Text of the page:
Haredi women are making huge strides in science and technology

Opinion: The prejudices and stereotypes in the general public fail to recognize the work ethics, skill and talent Haredi women bring to the job market

Dr. Hadas Tischler|
There are only six days separating International Women's Day that was celebrated last Friday, to Science Day, marked on Thursday. Ironically, it is the proximity of those dates that accentuates most the gaps in incorporating women in the science professions, especially in STEM (Science, technology, engineering and Math), where women make up only 30%.
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As a woman, a doctor of neuroscience, a mother of six, a lecturer in computer science and a Haredi researcher in the field of AI, I can attest that the divide between the worlds, in perception and public sentiment, in industry and academia, has followed me through the years.
This is the place to disperse some myths. First, my decision to turn to computer science is tied directly to my Haredi background, and I am not alone. Contrary to the perception among most of the general public about the teaching of basic subjects in Haredi schools, girls there are educated in technology as a central part of the curriculum and are encouraged to pursue such subjects.
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שרה (שם בדוי), מהנדסת בכירה ברפאל
שרה (שם בדוי), מהנדסת בכירה ברפאל
A haredi woman is a senior engineer at Rafael
(Photo: Gil Nechushtan)
The girls learn a high level of technology equal to the highest standard of math and computer studies, and graduate with excellence and with skills and knowledge equal to any student, boy or girl, in Israel.
In fact, Haredi girls do not stigmatize computer studies as a "male subject," or say that the field of technology is "too clever for me"; quite the opposite. They know that those who are good and talented are guided toward those fields with the confidence that they are able and have the skills to succeed.
In academia and in the job market, reality is much different than the prejudice of many. Results in the field show that in the past decade, the rate of Haredi women's employment has been rising steadily. It not only equals that of the secular Jewish women but has all but achieved the stated national goal for 2030. The increase of Haredi women in academic studies is also evident and has grown from 9% to 15%, a 66% jump, although it is still lower than the rate of non-Haredi female university students.
This must be seen as another part of the trend of growing Haredi participation in academia and in the job market. This trend should be supported by the state which should emphasize quality over quantity, by allowing appropriate gender and sectorial support, to encourage Haredi women to seek technological, engineering and computer jobs that have the potential for high earnings and extensive employment opportunities.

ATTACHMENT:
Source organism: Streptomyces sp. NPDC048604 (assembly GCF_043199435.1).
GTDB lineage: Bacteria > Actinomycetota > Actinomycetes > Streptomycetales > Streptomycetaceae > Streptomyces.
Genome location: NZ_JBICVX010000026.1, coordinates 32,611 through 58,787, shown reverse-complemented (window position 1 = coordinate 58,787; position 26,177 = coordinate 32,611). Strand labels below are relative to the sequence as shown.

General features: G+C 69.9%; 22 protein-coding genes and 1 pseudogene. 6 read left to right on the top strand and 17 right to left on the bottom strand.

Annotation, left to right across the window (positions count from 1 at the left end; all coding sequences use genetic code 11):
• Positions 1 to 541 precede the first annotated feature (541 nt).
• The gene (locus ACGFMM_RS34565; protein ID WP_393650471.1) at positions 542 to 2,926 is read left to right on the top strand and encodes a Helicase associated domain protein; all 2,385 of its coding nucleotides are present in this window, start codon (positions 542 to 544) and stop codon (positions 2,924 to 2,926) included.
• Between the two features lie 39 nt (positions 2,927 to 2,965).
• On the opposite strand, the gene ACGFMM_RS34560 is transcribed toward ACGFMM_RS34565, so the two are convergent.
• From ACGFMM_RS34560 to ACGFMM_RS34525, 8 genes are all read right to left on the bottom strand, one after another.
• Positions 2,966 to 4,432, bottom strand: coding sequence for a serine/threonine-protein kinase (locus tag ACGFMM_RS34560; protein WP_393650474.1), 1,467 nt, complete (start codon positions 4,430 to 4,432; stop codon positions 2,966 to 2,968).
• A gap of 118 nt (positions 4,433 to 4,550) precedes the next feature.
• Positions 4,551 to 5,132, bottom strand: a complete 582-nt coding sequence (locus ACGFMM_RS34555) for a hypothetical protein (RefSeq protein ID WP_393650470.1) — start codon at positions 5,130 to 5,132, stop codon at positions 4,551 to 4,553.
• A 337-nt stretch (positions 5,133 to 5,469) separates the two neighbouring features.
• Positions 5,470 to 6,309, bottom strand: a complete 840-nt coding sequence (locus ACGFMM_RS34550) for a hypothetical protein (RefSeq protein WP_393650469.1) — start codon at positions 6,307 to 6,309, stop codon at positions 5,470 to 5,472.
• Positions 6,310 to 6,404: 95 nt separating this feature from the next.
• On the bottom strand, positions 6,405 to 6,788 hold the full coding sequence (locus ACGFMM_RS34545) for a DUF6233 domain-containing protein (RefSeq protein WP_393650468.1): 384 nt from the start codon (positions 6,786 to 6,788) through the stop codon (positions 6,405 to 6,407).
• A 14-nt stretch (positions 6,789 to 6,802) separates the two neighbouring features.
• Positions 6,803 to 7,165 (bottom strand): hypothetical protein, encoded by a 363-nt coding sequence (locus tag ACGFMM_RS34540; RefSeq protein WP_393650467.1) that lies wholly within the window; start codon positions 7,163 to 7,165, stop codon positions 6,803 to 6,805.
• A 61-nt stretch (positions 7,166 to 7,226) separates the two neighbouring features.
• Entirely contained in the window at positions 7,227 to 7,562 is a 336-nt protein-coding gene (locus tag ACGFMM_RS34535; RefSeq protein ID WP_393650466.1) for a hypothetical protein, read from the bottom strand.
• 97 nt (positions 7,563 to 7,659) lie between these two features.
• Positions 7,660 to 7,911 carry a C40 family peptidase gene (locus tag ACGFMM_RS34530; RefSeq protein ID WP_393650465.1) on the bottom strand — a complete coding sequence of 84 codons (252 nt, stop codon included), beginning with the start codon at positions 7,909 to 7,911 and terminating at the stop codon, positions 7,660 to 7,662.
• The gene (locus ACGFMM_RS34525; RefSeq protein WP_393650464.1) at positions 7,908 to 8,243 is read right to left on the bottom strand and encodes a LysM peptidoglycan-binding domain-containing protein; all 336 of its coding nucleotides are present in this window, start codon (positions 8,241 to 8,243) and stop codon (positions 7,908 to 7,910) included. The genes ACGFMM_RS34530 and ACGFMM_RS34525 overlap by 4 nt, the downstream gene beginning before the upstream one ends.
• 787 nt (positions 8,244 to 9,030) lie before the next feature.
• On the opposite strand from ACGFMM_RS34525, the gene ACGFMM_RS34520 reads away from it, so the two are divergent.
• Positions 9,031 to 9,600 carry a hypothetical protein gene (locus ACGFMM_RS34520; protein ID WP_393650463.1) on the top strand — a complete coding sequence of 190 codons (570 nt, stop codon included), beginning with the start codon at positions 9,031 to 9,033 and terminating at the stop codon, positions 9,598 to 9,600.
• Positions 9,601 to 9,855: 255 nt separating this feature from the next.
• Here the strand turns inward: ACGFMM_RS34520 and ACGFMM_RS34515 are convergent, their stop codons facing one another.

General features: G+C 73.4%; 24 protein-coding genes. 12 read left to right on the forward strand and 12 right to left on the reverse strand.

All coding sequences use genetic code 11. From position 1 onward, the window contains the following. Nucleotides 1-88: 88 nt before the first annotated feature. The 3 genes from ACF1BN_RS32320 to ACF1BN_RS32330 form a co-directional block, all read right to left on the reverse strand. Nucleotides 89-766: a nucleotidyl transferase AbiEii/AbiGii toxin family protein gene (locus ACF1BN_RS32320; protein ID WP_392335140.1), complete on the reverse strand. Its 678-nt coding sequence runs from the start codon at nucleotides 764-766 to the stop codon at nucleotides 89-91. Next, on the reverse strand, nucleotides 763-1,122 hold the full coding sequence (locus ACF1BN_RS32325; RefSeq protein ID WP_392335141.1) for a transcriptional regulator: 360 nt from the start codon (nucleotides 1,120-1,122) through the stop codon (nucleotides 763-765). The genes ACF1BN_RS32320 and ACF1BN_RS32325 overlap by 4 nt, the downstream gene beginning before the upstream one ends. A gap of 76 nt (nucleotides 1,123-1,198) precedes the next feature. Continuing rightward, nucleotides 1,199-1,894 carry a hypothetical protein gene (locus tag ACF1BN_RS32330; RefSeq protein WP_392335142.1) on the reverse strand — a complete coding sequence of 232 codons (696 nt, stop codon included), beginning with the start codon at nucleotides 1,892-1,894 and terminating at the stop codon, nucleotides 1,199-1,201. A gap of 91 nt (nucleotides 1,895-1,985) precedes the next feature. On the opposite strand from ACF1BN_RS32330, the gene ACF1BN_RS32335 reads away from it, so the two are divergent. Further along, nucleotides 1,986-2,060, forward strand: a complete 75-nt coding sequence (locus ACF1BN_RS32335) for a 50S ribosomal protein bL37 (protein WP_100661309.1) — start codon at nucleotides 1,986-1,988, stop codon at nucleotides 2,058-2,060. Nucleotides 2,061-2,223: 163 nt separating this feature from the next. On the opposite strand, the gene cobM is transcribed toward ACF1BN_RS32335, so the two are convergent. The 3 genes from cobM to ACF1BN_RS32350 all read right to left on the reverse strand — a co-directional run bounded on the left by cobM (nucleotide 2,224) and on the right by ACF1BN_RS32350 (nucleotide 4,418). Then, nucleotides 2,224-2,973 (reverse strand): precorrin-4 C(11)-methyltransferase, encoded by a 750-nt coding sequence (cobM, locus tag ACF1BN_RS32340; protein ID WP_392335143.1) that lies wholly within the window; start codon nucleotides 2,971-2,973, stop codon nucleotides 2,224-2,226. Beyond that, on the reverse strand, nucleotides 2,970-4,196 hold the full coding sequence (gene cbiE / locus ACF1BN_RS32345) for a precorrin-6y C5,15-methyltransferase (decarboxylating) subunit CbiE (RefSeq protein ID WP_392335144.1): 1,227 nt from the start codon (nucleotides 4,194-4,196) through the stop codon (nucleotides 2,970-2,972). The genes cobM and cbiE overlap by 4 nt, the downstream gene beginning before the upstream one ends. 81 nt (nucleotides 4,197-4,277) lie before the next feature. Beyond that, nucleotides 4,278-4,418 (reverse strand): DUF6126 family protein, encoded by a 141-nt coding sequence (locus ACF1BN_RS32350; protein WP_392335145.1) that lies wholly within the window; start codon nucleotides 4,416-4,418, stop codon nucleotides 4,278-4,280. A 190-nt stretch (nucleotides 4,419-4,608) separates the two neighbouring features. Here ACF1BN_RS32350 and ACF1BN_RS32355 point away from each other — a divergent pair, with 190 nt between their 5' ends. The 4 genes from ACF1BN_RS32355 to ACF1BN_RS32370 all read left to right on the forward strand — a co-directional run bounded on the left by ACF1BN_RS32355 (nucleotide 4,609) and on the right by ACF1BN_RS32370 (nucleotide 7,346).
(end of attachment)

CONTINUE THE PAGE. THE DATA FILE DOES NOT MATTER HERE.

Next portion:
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ת', מהנדסת בחטיבת תעופה בתעשייה האווירית
ת', מהנדסת בחטיבת תעופה בתעשייה האווירית
A Haredi woman working at IAI
(Photo: IAI)
Our ability as Haredi women to break through the glass ceiling in the field of science depends much on the general population. Industry and employers must understand the advantages of hiring a Haredi woman and mothers. Unfortunately, that is not always so. I myself have experienced the skepticism of employers over hiring a woman, a Haredi one at that, when I was in the private sector and in academia.
As someone who guides Haredi students and graduates of the ultra-Orthodox Lev College of Technology, I can testify to the difficulties of getting a Haredi woman through the door in some companies, especially amid social tensions that arise periodically and include criticism of the Haredi sector.
ד"ר הדס טישלרDr. Hadas Tischler
Employers don't really know our communities and are often blinded by stereotypes and prejudice and by misconceptions of Haredi women taking maternity leave too frequently, for example.
But I can also say, with pride, that once the first Haredi woman is hired, those employers understand the quality, talent and work ethics she brings, ensuring that others will then surely follow.
We will keep up hope that the public, employers, academia and Israeli society at large would be able to look past their stereotypes and prejudices and accept the achievements, high-quality and success that Haredi women have as scientists and researchers, even if they are Haredi.
  • Dr. Hadas Tischler is an ultra-Orthodox researcher and computer science lecturer at the Lev Academic Center
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